Personalization is a form of ‘investment’ by the student in the teaching-learning process. Involvement does not just mean ‘activity’. Involvement means investment related not simply to ‘participation in classroom activities’ but to decision-making, and the whole business of the management of language learning. One of the main reasons students become ‘disengaged’ is because they are effectively required to take on ready-made situations and language that they have had no part in shaping.
The materials writer and the publisher have more direct control of the course design processes than the teachers. The degree of dominance depends on how much and how closely the teachers choose to follow the coursebook or how much teachers take initiative in making flexible use of the materials.
Textbooks are tools that can be figuratively cut up into component pieces and then rearranged to suit the needs, abilities and interests of the students in the course. The material in a textbook can be modified to incorporate activities that will motivate students and move them beyond the constraints of the text. Adaptability needs to be incorporated in two ways: firstly, (procedural) options for exploiting a particular topic, function, notion or situation and secondly language options and scope.
Coursebook-driven ELT vs Non-Coursebook-driven ELT
The debate on whether the textbook could cause teachers to be over-dependent on books or not was initiated about 20 years ago and is still in process. The course-driven ELT supporters believe that a coursebook helps provide a route map for both teachers and learners, making it possible for them to look ahead to what will be done in a lesson as well as to look back on what has been done. Not only do they serve as the general framework for teachers to follow in accordance with the curriculum, but they also function as a guide through the courses offering a wide collection of relevant examples and practices regardless of the subject matter. The non-coursebook-driven ELT supporters claim that precise instruction which the materials give, reduces the teacher’s role to one of managing or overseeing a preplanned classroom event; that coursebooks oblige teachers to work within a framework where students are presented with and then practice dislocated bits of English in a sequence which is pre-determined and externally imposed on them by coursebook writers. Furthermore, results of coursebook-based teaching indicate that most learners don’t reach the level they aim for, and most don’t reach the level of proficiency the coursebook promises (English Proficiency Index, 2015). At the same time, alternatives to coursebook-driven ELT which are much more attuned to what we know about psycholinguistic, cognitive, and socio-educational principles for good language teaching don’t get the exposure or the fair critical evaluation that they deserve.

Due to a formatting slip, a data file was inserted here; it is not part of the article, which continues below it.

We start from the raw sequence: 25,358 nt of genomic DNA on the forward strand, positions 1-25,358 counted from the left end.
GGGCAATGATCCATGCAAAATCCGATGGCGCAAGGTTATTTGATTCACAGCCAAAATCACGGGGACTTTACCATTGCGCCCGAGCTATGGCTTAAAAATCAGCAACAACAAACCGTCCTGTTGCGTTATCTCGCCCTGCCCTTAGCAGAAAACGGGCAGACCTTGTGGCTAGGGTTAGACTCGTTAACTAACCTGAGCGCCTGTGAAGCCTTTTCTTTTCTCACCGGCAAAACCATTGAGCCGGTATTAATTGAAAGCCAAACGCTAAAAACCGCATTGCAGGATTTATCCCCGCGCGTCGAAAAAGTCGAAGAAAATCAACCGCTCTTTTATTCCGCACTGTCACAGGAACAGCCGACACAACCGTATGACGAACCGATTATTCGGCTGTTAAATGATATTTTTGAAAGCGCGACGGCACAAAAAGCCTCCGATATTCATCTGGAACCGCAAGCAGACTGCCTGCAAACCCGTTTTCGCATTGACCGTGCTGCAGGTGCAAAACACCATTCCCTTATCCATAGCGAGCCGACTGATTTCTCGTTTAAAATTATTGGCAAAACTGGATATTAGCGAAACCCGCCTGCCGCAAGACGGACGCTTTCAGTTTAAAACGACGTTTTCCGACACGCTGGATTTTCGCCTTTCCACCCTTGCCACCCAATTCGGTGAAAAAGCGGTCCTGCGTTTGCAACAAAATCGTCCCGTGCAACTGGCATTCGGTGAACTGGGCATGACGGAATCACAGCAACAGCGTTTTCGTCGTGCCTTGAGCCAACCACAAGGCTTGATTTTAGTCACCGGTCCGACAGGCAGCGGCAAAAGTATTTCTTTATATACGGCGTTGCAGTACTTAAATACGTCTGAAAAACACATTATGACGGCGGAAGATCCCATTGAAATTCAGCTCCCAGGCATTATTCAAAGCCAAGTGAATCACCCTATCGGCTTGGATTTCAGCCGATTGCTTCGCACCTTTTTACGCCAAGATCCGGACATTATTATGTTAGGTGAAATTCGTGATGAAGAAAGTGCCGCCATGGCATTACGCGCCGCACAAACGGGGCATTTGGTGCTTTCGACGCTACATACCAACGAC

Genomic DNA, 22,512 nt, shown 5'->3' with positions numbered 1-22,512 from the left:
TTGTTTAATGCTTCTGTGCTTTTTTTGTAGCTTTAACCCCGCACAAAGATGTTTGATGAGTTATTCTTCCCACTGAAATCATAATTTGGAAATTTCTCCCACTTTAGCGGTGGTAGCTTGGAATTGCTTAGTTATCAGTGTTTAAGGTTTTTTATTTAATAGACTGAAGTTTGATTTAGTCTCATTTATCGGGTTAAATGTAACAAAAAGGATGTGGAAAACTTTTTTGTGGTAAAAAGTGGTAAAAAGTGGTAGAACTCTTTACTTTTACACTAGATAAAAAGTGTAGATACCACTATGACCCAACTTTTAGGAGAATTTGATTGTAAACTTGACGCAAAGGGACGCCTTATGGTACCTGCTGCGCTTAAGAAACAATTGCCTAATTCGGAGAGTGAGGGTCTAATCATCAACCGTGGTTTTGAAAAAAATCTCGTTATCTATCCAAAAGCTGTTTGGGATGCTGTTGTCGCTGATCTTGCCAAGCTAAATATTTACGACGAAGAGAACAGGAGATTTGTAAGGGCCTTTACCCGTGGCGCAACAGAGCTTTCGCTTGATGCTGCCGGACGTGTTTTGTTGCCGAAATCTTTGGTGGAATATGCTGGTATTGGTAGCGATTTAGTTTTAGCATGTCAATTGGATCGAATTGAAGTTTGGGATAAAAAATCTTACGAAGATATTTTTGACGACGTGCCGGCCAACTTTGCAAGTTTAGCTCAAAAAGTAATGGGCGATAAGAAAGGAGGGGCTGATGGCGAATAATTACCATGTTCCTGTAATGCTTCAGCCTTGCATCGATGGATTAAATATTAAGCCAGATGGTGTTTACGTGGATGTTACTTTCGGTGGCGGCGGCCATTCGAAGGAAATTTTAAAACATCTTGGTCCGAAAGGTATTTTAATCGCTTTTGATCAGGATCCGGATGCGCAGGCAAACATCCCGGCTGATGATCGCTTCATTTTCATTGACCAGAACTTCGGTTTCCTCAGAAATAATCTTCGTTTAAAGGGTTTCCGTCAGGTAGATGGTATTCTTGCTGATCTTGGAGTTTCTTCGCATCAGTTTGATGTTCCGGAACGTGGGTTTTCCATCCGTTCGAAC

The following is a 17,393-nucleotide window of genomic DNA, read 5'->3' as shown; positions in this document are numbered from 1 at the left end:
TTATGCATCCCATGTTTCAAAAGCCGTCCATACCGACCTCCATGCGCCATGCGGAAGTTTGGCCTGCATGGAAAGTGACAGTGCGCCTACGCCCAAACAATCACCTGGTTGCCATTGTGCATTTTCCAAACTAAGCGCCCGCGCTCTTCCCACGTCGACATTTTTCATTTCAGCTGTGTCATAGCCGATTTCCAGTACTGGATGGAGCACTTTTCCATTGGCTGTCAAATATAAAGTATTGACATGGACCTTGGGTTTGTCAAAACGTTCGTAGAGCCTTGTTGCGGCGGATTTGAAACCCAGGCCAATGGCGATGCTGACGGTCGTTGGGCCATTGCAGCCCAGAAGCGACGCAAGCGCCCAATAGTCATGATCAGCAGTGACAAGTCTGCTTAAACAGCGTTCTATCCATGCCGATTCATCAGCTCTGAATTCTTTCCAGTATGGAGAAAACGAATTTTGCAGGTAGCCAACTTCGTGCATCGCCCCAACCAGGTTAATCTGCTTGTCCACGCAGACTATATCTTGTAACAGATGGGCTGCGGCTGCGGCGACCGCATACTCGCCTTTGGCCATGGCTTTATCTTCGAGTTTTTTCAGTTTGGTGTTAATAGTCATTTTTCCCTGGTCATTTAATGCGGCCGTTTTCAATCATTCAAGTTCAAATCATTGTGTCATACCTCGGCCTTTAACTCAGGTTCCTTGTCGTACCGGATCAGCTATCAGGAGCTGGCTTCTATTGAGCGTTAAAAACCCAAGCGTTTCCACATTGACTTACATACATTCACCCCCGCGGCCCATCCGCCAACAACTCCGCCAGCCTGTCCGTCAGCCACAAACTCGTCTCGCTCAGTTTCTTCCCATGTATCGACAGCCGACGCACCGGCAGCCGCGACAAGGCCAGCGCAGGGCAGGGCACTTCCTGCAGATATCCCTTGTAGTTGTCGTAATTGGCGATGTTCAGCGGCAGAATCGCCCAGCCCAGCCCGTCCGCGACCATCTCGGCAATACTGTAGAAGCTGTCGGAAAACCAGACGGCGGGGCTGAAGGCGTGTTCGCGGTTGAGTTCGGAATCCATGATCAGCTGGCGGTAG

It is important that textbooks should be so designed and organized that a great deal of improvisation and adaptation both by teacher and class is possible. Such a design would need to be more obviously and explicitly open and not obscured by a ‘surface methodology’ needing to be ‘navigated’, which those lacking expertise, time or patience feel obligated to follow.•